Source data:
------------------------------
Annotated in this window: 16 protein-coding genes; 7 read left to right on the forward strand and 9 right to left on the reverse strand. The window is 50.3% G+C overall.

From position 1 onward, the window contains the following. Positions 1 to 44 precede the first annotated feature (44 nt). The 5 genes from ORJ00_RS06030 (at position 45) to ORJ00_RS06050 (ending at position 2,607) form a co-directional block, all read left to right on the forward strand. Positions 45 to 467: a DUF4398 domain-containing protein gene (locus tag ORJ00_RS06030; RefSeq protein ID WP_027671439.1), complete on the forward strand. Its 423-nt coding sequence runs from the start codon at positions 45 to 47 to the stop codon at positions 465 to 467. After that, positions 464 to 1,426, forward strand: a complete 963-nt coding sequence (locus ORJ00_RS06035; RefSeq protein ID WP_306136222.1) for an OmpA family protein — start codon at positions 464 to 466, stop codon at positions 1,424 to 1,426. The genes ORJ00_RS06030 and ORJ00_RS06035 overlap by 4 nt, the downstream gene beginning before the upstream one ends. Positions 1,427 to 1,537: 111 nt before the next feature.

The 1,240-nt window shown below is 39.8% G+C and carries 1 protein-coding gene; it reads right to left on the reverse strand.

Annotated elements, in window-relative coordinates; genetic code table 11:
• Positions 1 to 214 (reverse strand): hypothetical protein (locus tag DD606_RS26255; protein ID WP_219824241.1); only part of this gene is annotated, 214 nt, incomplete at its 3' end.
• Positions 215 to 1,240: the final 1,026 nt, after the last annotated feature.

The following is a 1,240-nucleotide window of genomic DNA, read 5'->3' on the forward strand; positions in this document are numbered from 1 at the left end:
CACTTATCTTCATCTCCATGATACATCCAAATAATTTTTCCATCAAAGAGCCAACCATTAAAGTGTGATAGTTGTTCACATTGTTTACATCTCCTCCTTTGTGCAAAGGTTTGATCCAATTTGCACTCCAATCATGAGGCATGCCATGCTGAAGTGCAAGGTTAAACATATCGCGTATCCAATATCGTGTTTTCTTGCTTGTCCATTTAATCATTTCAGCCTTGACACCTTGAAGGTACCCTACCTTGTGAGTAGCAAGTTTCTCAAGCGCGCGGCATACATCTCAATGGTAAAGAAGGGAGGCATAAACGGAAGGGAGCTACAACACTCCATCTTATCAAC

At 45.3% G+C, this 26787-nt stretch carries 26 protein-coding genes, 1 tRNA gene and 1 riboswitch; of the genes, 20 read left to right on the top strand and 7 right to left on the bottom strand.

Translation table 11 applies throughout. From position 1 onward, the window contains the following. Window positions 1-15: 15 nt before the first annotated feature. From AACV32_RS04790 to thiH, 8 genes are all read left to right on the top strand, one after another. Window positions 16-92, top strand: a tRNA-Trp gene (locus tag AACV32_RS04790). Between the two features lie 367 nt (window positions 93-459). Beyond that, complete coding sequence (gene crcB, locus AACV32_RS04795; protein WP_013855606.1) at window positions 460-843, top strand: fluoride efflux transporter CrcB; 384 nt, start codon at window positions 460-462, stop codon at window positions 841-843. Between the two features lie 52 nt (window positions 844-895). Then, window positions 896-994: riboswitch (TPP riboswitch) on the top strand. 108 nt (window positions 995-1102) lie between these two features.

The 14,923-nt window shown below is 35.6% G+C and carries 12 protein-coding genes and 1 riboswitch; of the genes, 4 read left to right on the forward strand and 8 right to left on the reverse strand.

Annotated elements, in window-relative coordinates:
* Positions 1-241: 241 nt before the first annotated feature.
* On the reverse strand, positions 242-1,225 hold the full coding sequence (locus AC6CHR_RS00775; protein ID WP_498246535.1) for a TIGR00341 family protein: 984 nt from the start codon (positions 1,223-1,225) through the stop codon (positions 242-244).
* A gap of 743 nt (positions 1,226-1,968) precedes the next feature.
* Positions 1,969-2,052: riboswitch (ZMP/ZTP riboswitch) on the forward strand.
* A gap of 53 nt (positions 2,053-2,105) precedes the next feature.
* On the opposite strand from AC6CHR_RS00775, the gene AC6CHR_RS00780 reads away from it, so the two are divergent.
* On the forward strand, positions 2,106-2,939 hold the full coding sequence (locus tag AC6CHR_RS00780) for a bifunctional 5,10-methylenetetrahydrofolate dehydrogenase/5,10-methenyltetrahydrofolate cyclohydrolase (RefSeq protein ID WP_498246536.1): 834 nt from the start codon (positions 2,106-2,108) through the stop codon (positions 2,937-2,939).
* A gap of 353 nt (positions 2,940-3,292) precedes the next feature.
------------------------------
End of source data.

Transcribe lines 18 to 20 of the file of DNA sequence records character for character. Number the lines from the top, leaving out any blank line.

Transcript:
* On the opposite strand from AC6CHR_RS00775, the gene AC6CHR_RS00780 reads away from it, so the two are divergent.
* On the forward strand, positions 2,106-2,939 hold the full coding sequence (locus tag AC6CHR_RS00780) for a bifunctional 5,10-methylenetetrahydrofolate dehydrogenase/5,10-methenyltetrahydrofolate cyclohydrolase (RefSeq protein ID WP_498246536.1): 834 nt from the start codon (positions 2,106-2,108) through the stop codon (positions 2,937-2,939).
* A gap of 353 nt (positions 2,940-3,292) precedes the next feature.